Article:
Falmouth board: Super Walmart plans fall short
FALMOUTH — The Planning Board on Tuesday told Walmart the retailer's plans for a Super Walmart store have to be revised.
The board tabled a site plan for the store at 206 Route 1, citing several conflicts with town ordinances.
Under the site plan, an existing 92,000-square-foot store would grow to 118,000 square feet, with a 6,000-square-foot garden center. In addition to razing a Regal Cinemas building and expanding into that footprint, the plans include an extension on the back of the existing store.
The plans trigger the town's Route 1 and Village Center design guidelines, including limits on sign size and requirements for landscape design. Board members and town staff indicated that plans presented Tuesday did not meet all those standards.
"I don’t feel the issues we brought up at the sketch plan review were addressed in the new submissions," Planning Board Chairman Bill Lunt said during Tuesday's meeting. "I think the board made it pretty clear how it felt on the issue."
Members of the board expressed concerns about the landscaping, building architecture and lighting.
Two members of the public spoke during Tuesday's meeting.
Bob Taylor, representing the Tidewater Farms Association board of directors, raised several issues, including traffic flow and landscaping.
"What's actually happening is that Clearwater (Drive) is evolving as a major thoroughfare and will continue to do so," Taylor said. "It's very unusual we would see so many egresses and access points. We would like you to take a hard look at that."
The existing store has at least seven parking lot driveways, including some through neighboring business parking lots, which exceeds what is allowed under the ordinance.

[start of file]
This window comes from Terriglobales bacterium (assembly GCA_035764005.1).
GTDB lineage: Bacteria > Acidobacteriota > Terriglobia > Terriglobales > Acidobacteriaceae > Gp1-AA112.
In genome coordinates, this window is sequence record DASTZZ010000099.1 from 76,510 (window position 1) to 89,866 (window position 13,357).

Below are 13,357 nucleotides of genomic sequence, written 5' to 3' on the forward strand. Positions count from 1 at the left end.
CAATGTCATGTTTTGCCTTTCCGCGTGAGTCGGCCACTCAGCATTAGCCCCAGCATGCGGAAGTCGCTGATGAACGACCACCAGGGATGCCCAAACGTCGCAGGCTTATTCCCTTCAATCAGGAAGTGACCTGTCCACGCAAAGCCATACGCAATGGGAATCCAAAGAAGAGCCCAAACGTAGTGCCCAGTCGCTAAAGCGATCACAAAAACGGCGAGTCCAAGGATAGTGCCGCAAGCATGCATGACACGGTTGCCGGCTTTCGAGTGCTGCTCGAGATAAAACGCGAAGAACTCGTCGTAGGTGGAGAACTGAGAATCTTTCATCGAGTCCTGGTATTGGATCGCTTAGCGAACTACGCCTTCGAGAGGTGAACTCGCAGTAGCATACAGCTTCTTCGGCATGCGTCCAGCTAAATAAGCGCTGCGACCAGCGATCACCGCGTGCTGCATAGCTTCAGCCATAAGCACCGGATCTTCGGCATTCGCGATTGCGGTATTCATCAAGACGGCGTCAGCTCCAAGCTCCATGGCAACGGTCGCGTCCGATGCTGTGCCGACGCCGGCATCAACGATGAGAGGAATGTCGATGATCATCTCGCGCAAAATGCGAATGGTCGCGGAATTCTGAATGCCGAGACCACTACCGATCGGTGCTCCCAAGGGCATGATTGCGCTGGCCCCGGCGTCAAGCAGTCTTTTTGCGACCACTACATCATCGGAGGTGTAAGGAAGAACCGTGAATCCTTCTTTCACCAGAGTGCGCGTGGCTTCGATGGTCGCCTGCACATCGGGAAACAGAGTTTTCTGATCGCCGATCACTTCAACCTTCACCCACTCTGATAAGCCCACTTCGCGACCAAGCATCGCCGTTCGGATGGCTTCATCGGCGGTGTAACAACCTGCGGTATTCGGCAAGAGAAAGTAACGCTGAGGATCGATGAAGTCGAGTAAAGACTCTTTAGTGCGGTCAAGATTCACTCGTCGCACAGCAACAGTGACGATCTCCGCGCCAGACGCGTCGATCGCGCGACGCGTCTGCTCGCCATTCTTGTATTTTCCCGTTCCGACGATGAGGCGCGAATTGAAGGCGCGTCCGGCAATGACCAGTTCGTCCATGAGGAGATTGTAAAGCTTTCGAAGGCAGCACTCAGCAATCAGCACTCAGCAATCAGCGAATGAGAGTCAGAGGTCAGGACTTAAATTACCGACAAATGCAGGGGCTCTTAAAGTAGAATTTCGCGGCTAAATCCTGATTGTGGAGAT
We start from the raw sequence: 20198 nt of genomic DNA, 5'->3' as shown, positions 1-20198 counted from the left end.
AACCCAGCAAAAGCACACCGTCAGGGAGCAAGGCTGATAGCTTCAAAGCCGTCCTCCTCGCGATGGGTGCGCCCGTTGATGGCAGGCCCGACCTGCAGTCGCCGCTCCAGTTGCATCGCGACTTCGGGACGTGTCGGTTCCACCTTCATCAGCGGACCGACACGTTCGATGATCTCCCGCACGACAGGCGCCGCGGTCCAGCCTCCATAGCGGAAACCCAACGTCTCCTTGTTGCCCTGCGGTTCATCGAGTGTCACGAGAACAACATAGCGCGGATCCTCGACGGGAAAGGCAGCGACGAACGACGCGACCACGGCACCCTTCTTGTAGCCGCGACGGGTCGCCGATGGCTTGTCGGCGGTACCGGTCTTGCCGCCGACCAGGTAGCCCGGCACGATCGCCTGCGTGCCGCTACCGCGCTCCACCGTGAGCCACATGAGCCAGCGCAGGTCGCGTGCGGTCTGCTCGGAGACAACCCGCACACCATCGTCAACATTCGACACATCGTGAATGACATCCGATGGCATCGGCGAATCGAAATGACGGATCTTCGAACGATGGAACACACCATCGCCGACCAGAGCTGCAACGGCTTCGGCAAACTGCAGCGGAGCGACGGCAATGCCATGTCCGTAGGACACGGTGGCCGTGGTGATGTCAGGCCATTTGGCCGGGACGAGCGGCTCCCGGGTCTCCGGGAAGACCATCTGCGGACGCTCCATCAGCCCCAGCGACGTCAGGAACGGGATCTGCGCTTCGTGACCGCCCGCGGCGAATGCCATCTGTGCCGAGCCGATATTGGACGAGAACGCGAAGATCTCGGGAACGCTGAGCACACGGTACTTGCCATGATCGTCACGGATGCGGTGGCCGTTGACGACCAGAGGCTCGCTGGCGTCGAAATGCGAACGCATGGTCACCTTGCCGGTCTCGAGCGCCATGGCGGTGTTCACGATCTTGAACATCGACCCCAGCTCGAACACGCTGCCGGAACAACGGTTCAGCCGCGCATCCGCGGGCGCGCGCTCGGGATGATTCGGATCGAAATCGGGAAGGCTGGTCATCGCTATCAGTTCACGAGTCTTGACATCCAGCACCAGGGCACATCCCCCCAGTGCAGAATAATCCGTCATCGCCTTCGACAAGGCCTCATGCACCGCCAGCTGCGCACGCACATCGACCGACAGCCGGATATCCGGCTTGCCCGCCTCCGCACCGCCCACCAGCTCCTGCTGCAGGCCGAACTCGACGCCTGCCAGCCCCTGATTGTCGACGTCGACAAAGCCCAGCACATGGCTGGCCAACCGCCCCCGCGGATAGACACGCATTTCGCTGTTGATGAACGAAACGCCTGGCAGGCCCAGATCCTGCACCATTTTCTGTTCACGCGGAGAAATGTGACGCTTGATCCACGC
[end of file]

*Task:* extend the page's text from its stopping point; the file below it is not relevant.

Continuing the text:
Town Councilor Bonny Rodden also spoke, addressing the store's plans to move a METRO bus stop to Clearwater Drive, and potential traffic issues along Route 1.
"The bus stop is a full football field away from the entrance to Walmart. There are a number of people riding the bus who cannot walk well," Rodden said. "As far as METRO is concerned, it's just not safe for our riders and it's not appropriate."
Rodden suggested moving the bus stop closer to the entrance to the store, because many bus riders are Walmart employees or customers.
Aaron Shaw, of Sewell Co., which is working for Walmart, said the company has liability concerns about the bus stop on its property, and that it is working with METRO to satisfy everyone.
Walmart has also applied for a waiver to build only 569 parking spaces, instead of the 621 that would be required, citing "historic under-utilization of the parking lot," according to Planning Board documents.
The company included plans for a 30-foot pylon sign in front of the new building. The town's design guidelines would allow a 16-foot sign.
The plans also request a 298-foot wall sign. The store's current sign is already in violation of town ordinances, according to Senior Town Planner Ethan Croce. The town's ordinances allow a maximum of 100 feet for a wall sign.
Croce's agenda notes indicated that Walmart will have to apply for Board of Zoning Appeals approval for the existing non-conforming sign.
"The size of the current sign will, in any event, not be allowed to be exceeded," Croce said in the agenda documents.
Walmart representatives indicated Tuesday night they would be working with town staff to address the sign issues, landscaping, lighting and curb-cuts, for a future site plan review.